I got in touch with Maddy a few weeks back requesting to interview her for Indian dialysis patients and thankfully, she agreed. The event is scheduled on Monday, the 23rd of November at 4:30 PM India time and 11 AM UK time. Do join me at NephroPlus's Facebook Page.



Here are 3 videos where Maddy talks about her life and her fitness routine:



Saturday, September 26, 2020

Reflections on aHUS Awareness Day

 aHUS Awareness Day is observed on 24th September every year. The date was picked by members of the aHUS Alliance, an umbrella group of patient organisations from around the world. It started being observed only 5-6 years ago as that was around when the Alliance was formed. Every year, a flurry of activity is seen around this date. People from all over the world participate in various activities like videos of hope by patients, dissemination of information among the public and a lot of education about the disease.

And yet, with every passing year, while some countries move from one successful drug to another, Indian patients continue to die or be condemned to a life on dialysis. Some do recover after the initial flare but these are only a small proportion of the total.

I started The Atypical HUS India Foundation a few years back with the intent of providing information and support to Indian aHUS patients and their family members. When I was diagnosed way back in 1997, there was hardly anything that was known about this disease. We scoured the internet only to find small bits of information here and there. I thought having a website and social media accounts that provided information and support to Indian patients would provide at least some hope.

I was only partially correct.

When people get diagnosed and come across the aHUS India Foundation, their first question is what is the solution? They somehow cannot get their heads around a diagnosis that has a cure but is not available in India. What are the other options, they ask? My heart sinks when I get this question because I hate to have to tell them that there are no other options. Is there a way to get Eculizumab to India? There are some shady companies that claim to be able to get it to India but the quality is doubtful and the price is beyond the reach of anyone but maybe the top 0.0001% of Indians.

The US is now moving on from Eculizumab to Ravulizumab. The infusion frequency is reduced and patients would need to go only once every 1-2 months, roughly half the number of visits that Eculizumab required. Other developed countries will soon evaluate this new drug as well.

Several other drugs are supposed to be in various stages of clinical trials. The concern however is even if these drugs get approved eventually (several years from now), will they ever be brought to India? How would they be priced?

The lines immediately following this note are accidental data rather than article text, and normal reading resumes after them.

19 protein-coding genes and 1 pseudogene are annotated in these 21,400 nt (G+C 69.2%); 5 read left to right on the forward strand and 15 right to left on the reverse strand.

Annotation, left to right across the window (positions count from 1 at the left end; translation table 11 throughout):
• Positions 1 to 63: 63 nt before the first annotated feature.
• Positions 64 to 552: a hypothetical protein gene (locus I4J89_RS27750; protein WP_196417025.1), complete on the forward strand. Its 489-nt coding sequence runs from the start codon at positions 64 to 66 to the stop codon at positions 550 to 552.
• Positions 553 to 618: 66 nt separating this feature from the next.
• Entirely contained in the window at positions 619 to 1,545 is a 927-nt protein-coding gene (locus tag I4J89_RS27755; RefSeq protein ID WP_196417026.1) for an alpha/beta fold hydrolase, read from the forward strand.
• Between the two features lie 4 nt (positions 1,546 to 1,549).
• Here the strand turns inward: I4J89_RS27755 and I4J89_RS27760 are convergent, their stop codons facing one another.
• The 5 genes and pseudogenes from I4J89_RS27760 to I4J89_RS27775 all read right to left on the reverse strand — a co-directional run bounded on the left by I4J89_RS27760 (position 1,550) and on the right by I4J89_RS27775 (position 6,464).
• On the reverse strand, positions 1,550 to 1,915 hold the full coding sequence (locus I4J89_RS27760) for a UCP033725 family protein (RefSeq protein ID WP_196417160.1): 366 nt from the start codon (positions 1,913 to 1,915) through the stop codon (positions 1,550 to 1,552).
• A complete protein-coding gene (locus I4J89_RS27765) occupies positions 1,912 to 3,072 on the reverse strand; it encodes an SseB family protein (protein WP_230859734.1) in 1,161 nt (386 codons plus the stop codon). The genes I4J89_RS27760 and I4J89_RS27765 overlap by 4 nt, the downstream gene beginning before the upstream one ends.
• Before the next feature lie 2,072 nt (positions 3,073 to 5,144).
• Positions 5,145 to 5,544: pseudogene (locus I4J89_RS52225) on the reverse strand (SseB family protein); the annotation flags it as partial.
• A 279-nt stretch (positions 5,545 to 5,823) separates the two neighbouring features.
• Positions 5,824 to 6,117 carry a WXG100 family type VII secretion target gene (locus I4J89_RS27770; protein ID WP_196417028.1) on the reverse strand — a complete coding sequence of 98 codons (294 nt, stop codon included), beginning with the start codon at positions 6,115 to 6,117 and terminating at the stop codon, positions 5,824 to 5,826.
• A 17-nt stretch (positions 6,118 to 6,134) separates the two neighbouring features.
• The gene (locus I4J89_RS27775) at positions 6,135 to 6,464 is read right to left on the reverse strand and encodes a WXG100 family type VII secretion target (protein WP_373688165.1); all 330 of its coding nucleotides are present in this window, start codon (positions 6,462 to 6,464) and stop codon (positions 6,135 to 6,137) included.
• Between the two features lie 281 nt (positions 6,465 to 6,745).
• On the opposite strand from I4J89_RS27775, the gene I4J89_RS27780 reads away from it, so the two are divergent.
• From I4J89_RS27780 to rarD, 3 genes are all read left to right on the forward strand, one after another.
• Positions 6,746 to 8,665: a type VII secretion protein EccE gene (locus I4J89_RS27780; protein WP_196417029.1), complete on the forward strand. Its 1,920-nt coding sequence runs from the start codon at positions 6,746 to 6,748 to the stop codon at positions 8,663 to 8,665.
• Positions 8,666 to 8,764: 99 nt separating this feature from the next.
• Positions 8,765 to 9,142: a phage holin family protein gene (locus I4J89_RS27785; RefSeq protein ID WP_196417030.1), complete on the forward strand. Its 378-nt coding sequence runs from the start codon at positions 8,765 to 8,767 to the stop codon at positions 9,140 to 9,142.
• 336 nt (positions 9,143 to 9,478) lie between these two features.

The curse of this disease is many fold. On the one hand is the severity of the disease. On the other hand is the miniscule number of patients that exist. Any drug that pharmaceutical companies develop has only a few patients to profit from. So each patient is charged a bomb.

I hate to sound negative. But the situation is hopeless. Unfortunately, I just do not see things changing in the near future at all. In India, even basic healthcare problems are far for being resolved. Just to take one example, India's infant mortality stands at 32 per 1000 births compared to the US's 5.7 and the UK's 3.9. This is hardly surprising when you see that India spends about 3.6% of its GDP on healthcare (of this, government spending is a shocking 1.3%) while the US spends about 18% and the UK spends about 10%

So, the problems are aplenty and the resources are few. In this dire state of affairs, how can we expect the Indian government to spend massive sums of money on drugs that will save only a few lives? If the money spent on one patient's cost of Eculizumab is spent on improving infant mortality for example, by strengthening the primary healthcare centre infrastructure in a rural village, several hundred lives can be saved. Which investment offers a better return?

And yet, try explaining that to Ananya's father. He has no clue about GDP figures and healthcare budgets. All he knows is that he lost his beautiful little daughter when there was a drug available that could cure her. But it was simply an accident of geography coupled with a cruel accident of genetics that took her away forever.

Wednesday, September 2, 2020

The Secret Recipe to make the Best Idlis ever

 I love Idlis. The best part about this wondrous dish from South India is its simplicity. When I rave about the beauty of an Idli, people who are not as fascinated by it as much as I am wonder what all the fuss is about? But, the craze for Idlis is something that has been passed on to me through my genes. My family is equally crazy about Idlis as I am. Which is why, when my niece, Nidhi says she is not too find of Idlis, it makes me wonder, was there a mistake in the hospital after she was born? I mean, you know, mix-ups, exchanges and so on?